After a very inactive day one of the NHL draft, things began to heat up Saturday morning on the trade front around the NHL as the likes of P.K. Subban and Patrick Marleau among others were traded prior to the opening of the second round.

The Wild and general manager Paul Fenton looked to maybe one of the teams getting in on the action with trades, as Jason Zucker continues to be a top trade target around the league. However, the Wild general manager made it clear Friday night that he was not going to trade Zucker — or as he said, “get rid of” — unless it was for an absolute no-brainer deal.

At the conclusion of the draft on Saturday afternoon, the Wild had not moved Zucker. That came as a relief for Wild fans, as previously reported trades involving Zucker that had fallen through were bound to be massive losses for the Wild.

Fenton even went as far as saying Zucker will be a big part of this team going forward, which seems to be a relief as the 27-year-old looks to rebound from a subpar 21-goal season.

So right there on Zucker alone, the Wild came out ahead.

Then there was the actual draft, which had rounds two through seven commence before the various teams grab a flight home.

At the beginning of the day, Minnesota held seven selections in the remaining six rounds — two of which came in round six. Fenton and company got underway with the 42nd overall pick when they selected left winger Vladislav Firstov out of Waterloo of the USHL.

That was supposed to be the Wild’s only pick in round two of the draft but Fenton traded back into round two so he could select goaltender Hunter Jones. The Wild had to give up their third and fourth-round picks in this year’s draft to get up to No. 59 and select Jones, but it was seemingly worth the move.

Again, Fenton wheeled and dealed as he traded back into round three to draft left winger Adam Beckman. Another player with some high offensive upside that the prospect pool has been lacking.

After sitting out round four, the Wild closed out the day by drafting C Matvey Guskov (round five), D Marshall Warren (round six), C Nikita Nesterenko (round six) and G Filip Lindberg (round seven).

From a draft standpoint, this was about as well as one could have hoped for the Wild. No, you need not be freaking about the lack of right shots because that specific team need could be fixed in three years time when these guys will all start hitting the pros.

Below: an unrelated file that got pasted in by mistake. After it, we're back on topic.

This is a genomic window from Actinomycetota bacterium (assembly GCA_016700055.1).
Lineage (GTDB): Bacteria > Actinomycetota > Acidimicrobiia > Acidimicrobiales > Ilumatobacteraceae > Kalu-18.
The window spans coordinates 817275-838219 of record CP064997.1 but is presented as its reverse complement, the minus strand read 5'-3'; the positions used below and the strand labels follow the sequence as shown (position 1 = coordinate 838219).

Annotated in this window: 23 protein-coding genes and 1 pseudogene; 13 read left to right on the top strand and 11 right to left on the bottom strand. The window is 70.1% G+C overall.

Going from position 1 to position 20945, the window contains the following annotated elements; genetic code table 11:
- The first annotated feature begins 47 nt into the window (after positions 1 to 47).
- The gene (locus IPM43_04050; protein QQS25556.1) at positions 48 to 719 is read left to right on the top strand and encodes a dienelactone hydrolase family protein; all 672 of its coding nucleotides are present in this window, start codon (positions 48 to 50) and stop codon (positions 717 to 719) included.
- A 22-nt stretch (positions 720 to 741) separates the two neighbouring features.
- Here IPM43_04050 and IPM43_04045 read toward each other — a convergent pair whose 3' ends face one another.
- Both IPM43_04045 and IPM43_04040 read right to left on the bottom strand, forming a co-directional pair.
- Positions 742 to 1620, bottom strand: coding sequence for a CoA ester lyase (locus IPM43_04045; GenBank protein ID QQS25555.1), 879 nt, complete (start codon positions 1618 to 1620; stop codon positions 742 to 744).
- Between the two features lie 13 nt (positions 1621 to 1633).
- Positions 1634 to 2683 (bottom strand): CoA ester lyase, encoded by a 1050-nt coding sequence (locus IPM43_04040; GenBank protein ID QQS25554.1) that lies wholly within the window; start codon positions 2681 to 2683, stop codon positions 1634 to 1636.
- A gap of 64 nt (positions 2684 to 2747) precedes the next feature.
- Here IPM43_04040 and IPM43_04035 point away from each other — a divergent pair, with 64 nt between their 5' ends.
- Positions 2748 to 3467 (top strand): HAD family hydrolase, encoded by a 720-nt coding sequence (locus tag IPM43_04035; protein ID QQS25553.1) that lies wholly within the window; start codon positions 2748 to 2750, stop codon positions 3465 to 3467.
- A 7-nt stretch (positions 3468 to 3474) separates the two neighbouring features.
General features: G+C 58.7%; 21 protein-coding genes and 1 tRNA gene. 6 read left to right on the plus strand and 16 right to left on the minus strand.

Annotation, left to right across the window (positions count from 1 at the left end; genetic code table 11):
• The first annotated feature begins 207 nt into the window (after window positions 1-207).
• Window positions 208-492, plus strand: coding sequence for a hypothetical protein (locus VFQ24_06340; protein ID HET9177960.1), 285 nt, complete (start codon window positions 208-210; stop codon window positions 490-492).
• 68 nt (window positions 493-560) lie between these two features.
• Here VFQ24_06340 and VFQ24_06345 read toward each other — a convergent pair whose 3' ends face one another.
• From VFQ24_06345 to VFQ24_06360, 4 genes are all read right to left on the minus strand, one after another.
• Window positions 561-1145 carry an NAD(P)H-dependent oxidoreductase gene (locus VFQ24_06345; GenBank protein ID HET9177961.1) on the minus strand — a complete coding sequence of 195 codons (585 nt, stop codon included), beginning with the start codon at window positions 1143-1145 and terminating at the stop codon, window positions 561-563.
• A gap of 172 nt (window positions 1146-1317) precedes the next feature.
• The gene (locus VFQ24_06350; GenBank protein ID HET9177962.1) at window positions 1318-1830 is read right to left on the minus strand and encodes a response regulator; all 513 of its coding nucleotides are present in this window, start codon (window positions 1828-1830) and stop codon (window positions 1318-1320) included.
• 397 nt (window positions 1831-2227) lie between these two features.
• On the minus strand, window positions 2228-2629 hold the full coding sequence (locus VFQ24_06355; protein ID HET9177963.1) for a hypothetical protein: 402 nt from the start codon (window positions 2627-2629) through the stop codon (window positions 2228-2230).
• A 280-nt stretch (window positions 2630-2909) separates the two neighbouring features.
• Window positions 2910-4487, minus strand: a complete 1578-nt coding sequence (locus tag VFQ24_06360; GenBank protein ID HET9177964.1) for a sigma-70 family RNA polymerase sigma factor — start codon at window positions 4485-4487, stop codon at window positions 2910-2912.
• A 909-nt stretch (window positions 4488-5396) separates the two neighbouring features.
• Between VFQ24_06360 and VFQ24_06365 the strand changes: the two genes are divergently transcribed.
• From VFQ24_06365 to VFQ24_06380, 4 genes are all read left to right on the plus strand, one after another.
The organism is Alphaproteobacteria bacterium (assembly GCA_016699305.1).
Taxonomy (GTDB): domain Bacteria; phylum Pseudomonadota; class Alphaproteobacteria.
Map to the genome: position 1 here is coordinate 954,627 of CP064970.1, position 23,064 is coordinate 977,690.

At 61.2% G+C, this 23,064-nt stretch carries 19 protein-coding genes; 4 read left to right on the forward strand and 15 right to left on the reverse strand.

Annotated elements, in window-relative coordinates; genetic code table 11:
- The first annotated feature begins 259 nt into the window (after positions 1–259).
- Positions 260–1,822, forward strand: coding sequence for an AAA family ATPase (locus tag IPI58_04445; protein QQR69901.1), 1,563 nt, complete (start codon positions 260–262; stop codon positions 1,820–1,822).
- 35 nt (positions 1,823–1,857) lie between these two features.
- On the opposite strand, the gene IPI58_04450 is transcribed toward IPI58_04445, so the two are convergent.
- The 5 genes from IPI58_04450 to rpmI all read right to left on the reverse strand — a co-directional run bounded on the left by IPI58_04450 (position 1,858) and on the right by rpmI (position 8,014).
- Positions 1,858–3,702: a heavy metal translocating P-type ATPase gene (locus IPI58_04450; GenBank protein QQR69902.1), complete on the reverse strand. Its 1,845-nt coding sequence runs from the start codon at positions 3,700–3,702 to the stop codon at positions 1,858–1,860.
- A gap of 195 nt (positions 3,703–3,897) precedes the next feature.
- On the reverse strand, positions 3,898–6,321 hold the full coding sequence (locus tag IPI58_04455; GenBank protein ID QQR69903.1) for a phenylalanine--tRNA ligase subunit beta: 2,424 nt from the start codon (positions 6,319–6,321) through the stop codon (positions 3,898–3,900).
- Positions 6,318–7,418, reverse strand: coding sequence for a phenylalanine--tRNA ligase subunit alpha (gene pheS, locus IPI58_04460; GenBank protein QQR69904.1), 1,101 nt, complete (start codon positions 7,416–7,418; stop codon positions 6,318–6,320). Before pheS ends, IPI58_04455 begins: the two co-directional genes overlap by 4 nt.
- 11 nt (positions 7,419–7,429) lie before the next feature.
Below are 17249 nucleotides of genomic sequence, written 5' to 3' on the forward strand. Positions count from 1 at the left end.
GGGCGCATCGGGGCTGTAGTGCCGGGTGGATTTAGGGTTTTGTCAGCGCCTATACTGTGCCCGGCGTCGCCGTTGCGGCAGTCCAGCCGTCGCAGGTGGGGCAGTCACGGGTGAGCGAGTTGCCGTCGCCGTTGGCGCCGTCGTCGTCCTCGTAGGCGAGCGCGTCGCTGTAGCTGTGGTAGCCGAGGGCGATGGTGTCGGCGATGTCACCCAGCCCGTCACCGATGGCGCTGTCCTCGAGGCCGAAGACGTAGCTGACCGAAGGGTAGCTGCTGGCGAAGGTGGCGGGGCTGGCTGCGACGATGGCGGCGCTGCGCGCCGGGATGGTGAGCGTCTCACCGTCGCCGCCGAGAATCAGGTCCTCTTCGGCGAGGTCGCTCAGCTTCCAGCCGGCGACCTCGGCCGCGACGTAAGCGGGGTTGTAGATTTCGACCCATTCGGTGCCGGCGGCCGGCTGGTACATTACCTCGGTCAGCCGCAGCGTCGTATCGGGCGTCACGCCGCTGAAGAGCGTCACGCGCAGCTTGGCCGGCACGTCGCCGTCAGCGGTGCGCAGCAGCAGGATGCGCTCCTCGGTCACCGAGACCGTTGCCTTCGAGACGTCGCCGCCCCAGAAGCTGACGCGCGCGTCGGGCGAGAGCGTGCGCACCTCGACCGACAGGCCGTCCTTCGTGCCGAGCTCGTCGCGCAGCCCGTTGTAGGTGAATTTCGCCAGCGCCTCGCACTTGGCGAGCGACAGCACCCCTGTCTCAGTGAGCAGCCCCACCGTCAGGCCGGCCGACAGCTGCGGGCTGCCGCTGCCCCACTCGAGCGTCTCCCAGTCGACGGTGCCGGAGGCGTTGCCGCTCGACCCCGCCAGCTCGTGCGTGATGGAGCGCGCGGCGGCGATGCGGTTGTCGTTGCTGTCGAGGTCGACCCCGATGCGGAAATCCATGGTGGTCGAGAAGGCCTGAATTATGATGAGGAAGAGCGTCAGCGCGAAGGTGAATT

Minnesota drafted five forwards this weekend, four of which seemingly come with high offensive upside. The defenseman they selected in the sixth round — Warren — slipped to the Wild at No. 166 after being projected to go a couple of rounds higher.

They also drafted two goalies, which as stated before, was a huge weakness in the prospect pool with just Kaapo Kahkonen and Mat Robson as only potential NHL goaltenders. But the jury is still out on them. Jones and Lindberg again come with some high upside so you can add them to the list of potential Wild goaltenders down the road.

Goalies do take longer to mature and reach the NHL — typically around 5-6 years — so don’t expect to see either before any of the skaters make it to the NHL.

The point of all this is that the Wild took a swing for the fences with their picks, which is all you can ask from them at this point. It mirrors what they did on day two last year, with the hope that a couple of those players can pan out positively for the organization desperate for high-end talent.

It was a much better outcome than listening to the analysts tell us how the Wild drafted another crop of good two-way players with a high floor. The team has plenty of those, and they followed through on drafting players with higher ceilings.

If the Wild don’t make any other moves this weekend, you can call it a successful one. They did not give up Zucker for pennies on the dollar, and they drafted very positively and tried to fix some of their depth issues in the prospect pool.

Fenton has rightfully earned some criticism for past moves and draft picks, but none this weekend are worthy of such angst. He pulled the right strings and did the right things — with exception of saying “get rid of” in regards to Zucker — which is all you could ask from him over the draft weekend.

Now if he can just hold his ground in trade talks for the rest of the offseason, the Wild may have a chance. But at the very least, it was a solid all-around weekend for the Wild. A good draft and no mind-numbing moves.

That’s really all you could have asked for.


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